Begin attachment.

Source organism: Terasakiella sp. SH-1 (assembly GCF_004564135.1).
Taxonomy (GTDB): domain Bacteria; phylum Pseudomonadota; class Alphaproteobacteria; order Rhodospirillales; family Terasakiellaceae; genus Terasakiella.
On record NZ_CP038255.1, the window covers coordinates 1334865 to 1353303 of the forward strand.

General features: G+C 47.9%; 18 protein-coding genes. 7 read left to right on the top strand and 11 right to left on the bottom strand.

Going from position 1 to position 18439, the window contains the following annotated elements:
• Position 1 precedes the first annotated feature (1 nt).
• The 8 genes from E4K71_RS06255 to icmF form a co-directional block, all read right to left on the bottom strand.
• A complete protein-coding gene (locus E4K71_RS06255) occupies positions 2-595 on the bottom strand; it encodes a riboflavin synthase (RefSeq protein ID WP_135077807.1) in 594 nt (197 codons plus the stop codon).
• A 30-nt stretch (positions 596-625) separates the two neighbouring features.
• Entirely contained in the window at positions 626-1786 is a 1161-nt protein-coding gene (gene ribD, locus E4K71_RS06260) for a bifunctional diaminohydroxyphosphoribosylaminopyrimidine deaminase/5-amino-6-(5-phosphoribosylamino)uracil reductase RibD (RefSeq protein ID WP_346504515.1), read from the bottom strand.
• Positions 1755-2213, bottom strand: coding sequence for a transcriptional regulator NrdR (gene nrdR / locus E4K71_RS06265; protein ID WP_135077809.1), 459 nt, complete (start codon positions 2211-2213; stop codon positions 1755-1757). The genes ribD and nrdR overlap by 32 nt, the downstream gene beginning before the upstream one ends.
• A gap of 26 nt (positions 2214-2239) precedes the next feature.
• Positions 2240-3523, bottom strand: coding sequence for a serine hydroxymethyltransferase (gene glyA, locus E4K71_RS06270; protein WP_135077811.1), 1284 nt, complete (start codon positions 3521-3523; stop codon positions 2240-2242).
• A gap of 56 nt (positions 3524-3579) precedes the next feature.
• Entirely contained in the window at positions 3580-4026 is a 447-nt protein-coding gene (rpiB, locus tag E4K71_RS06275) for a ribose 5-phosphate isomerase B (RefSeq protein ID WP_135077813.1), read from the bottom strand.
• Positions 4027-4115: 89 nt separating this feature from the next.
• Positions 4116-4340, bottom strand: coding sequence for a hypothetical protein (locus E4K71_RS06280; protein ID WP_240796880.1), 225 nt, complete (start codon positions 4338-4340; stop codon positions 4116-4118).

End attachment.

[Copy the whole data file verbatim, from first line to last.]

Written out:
Source organism: Terasakiella sp. SH-1 (assembly GCF_004564135.1).
Taxonomy (GTDB): domain Bacteria; phylum Pseudomonadota; class Alphaproteobacteria; order Rhodospirillales; family Terasakiellaceae; genus Terasakiella.
On record NZ_CP038255.1, the window covers coordinates 1334865 to 1353303 of the forward strand.

General features: G+C 47.9%; 18 protein-coding genes. 7 read left to right on the top strand and 11 right to left on the bottom strand.

Going from position 1 to position 18439, the window contains the following annotated elements:
• Position 1 precedes the first annotated feature (1 nt).
• The 8 genes from E4K71_RS06255 to icmF form a co-directional block, all read right to left on the bottom strand.
• A complete protein-coding gene (locus E4K71_RS06255) occupies positions 2-595 on the bottom strand; it encodes a riboflavin synthase (RefSeq protein ID WP_135077807.1) in 594 nt (197 codons plus the stop codon).
• A 30-nt stretch (positions 596-625) separates the two neighbouring features.
• Entirely contained in the window at positions 626-1786 is a 1161-nt protein-coding gene (gene ribD, locus E4K71_RS06260) for a bifunctional diaminohydroxyphosphoribosylaminopyrimidine deaminase/5-amino-6-(5-phosphoribosylamino)uracil reductase RibD (RefSeq protein ID WP_346504515.1), read from the bottom strand.
• Positions 1755-2213, bottom strand: coding sequence for a transcriptional regulator NrdR (gene nrdR / locus E4K71_RS06265; protein ID WP_135077809.1), 459 nt, complete (start codon positions 2211-2213; stop codon positions 1755-1757). The genes ribD and nrdR overlap by 32 nt, the downstream gene beginning before the upstream one ends.
• A gap of 26 nt (positions 2214-2239) precedes the next feature.
• Positions 2240-3523, bottom strand: coding sequence for a serine hydroxymethyltransferase (gene glyA, locus E4K71_RS06270; protein WP_135077811.1), 1284 nt, complete (start codon positions 3521-3523; stop codon positions 2240-2242).
• A gap of 56 nt (positions 3524-3579) precedes the next feature.
• Entirely contained in the window at positions 3580-4026 is a 447-nt protein-coding gene (rpiB, locus tag E4K71_RS06275) for a ribose 5-phosphate isomerase B (RefSeq protein ID WP_135077813.1), read from the bottom strand.
• Positions 4027-4115: 89 nt separating this feature from the next.
• Positions 4116-4340, bottom strand: coding sequence for a hypothetical protein (locus E4K71_RS06280; protein ID WP_240796880.1), 225 nt, complete (start codon positions 4338-4340; stop codon positions 4116-4118).